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Youth Filmmakers Master the Fine Art of Prevention

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East Portlanders Inspiring Change
Portland, Oregon

In 2013, the cost to Oregon (PDF—346KB) of underage drinking was an estimated $589,700—or more than half a billion dollars. Much of this cost burden falls on the Portland metropolitan area, where nearly half of Oregon’s population (46 percent) lives.

Portland is the county seat of Multnomah County. According to a report, “Multnomah County’s Epidemiological Data on Alcohol, Drugs and Mental Health 2000 to 2012,” 8th-grade students in the county drank alcohol at lower rates than the statewide average. By 11th grade, however, current and binge drinking rates were similar or higher than statewide averages.

Comparison of Alcohol Use by 8th- and 11th-Grade Students, 2012
Alcohol Use, by Grade

Multnomah County


8th-Grade Current Use (past 30 days) 17% 20%
8th-Grade Binge Use 6% 8%
11th-Grade Current Use 39% 36%
11th-Grade Binge Use 21% 21%

Several agencies and organizations in the Portland area collaborate to reduce underage drinking. For example, Northwestern Behavioral Healthcare Services joined forces with Lines for Life (originally known as the Oregon Partnership) and East Portlanders Inspiring Change, or EPIC (an all-volunteer organization, without formal funding), to collaborate on a unique youth-led 2014 underage drinking prevention Town Hall Meeting.

In preparation for the Substance Abuse and Mental Health Services Administration-sponsored event, EPIC asked members of the newly-formed EPIC Youth to decide how to engage their peers and their community in prevention. The youth responded by writing, producing, and editing “Outcast,” a movie that illustrated conditions in East Portland that they believe place them at increased risk for underage drinking and other dangerous behaviors. The completed film looked at such issues as bullying, school struggles, family problems, and the emotional stresses experienced by many local youth.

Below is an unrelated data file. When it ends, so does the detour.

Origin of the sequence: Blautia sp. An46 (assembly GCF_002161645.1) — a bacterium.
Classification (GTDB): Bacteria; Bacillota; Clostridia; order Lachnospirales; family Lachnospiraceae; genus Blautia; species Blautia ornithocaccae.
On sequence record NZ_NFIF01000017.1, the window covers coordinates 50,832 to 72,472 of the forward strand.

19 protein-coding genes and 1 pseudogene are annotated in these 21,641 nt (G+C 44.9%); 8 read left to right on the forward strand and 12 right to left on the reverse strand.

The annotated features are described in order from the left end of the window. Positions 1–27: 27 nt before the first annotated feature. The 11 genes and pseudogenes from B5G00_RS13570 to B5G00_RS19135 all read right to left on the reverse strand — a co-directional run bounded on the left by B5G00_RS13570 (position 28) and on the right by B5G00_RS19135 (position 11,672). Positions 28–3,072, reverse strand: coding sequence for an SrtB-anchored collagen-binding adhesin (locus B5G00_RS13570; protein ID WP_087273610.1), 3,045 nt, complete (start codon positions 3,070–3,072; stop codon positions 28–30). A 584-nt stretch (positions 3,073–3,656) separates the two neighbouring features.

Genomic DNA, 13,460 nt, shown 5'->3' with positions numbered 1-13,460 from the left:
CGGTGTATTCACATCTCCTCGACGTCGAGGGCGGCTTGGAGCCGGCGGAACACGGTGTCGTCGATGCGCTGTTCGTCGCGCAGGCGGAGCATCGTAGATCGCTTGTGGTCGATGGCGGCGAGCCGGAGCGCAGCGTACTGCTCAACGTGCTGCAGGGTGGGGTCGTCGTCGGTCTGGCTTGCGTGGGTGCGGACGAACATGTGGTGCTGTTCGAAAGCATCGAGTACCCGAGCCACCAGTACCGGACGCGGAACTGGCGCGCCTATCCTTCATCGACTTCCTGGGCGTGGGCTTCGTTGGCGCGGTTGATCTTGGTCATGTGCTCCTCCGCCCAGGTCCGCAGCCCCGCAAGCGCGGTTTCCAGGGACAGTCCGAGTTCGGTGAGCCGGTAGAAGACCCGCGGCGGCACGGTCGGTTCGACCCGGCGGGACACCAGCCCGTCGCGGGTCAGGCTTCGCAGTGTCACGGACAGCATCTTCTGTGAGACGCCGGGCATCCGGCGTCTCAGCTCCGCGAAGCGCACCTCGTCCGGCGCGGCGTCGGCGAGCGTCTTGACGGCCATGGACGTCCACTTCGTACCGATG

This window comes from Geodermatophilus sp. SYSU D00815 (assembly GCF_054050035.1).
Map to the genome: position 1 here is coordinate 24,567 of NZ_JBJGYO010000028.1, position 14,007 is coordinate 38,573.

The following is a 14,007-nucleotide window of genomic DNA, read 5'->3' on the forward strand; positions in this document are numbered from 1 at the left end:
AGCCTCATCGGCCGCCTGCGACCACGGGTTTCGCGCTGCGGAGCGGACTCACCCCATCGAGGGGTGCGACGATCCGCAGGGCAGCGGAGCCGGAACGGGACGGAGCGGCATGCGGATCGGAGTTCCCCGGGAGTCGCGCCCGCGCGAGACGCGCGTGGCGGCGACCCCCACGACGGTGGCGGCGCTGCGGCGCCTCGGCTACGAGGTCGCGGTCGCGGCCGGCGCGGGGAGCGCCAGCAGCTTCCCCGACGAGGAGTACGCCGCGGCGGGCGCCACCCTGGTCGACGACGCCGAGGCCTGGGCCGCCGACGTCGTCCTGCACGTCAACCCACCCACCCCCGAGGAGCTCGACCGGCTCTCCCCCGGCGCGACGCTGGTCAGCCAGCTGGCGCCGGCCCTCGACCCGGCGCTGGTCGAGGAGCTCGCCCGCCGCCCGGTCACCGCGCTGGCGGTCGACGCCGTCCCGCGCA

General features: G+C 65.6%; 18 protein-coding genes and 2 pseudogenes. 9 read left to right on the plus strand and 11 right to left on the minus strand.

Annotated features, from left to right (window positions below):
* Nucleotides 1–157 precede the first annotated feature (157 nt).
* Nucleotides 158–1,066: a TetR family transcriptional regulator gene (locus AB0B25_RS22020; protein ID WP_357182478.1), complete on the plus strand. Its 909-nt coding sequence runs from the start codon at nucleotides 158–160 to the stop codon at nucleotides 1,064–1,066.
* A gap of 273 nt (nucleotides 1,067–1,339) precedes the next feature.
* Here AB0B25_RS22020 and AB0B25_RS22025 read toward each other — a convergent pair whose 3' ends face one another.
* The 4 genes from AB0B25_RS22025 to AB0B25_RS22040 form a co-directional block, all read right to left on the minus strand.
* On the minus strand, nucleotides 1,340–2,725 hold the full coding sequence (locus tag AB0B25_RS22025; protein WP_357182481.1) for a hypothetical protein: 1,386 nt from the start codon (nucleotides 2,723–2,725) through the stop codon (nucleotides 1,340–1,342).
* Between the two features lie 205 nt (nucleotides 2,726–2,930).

Event Description
The Town Hall Meeting premier of “Outcast” took place on Thursday afternoon, December 11, 2014, at Portland’s historic Academy Theater, a showcase for first-run movies. The young filmmakers from EPIC Youth were on hand to introduce the film, discuss their reasons for making “Outcast,” explain why they became committed to EPIC’s underage drinking prevention efforts, and discuss changes they hoped to help bring about among other youth and their families in the community. The EPIC Youth presenters also engaged audience members in a lively dialogue about alcohol use among teens in East Portland, and what could be done to reduce and prevent it.

railroad tracksMeasures of Success
More than 50 East Portlanders, including many teens, were on hand to see and discuss “Outcast.” The event planted seeds for further collaboration among EPIC Youth, Lines for Life, and David Douglas High School (DDHS). With an enrollment of more than 3,100 students, DDHS is Oregon’s largest public school and home to the Multnomah County School-Based Health Clinic. As a result, a new after-school prevention club, LEGACY, and a youth advisory council for the health clinic were formed. For EPIC and its Town Hall Meeting partners, the most valuable outcome from the Town Hall Meeting was the development of a cadre of committed young prevention advocates. Long before the event, these young people met weekly to plan the making of their film and its public showing. Through this experience, they learned first-hand how public art collaboration can transform communities, introduce environmental prevention strategies, and foster positive change.

Next Steps
A fall 2015 showing of “Outcast” at DDHS is expected to raise student awareness and attract additional participation in LEGACY. Oregon House of Representatives member Shemia Fagan has agreed to support the next EPIC Youth project, which is being developed in partnership with Free Arts NW and Powelhurst Gilbert Neighborhood Association. Members of EPIC Youth will increase public recognition of underage drinking and substance abuse—they are being trained in creating murals and will participate in community meetings to design a mural commemorating the alcohol-related death of a DDHS student.

Kristine Bella

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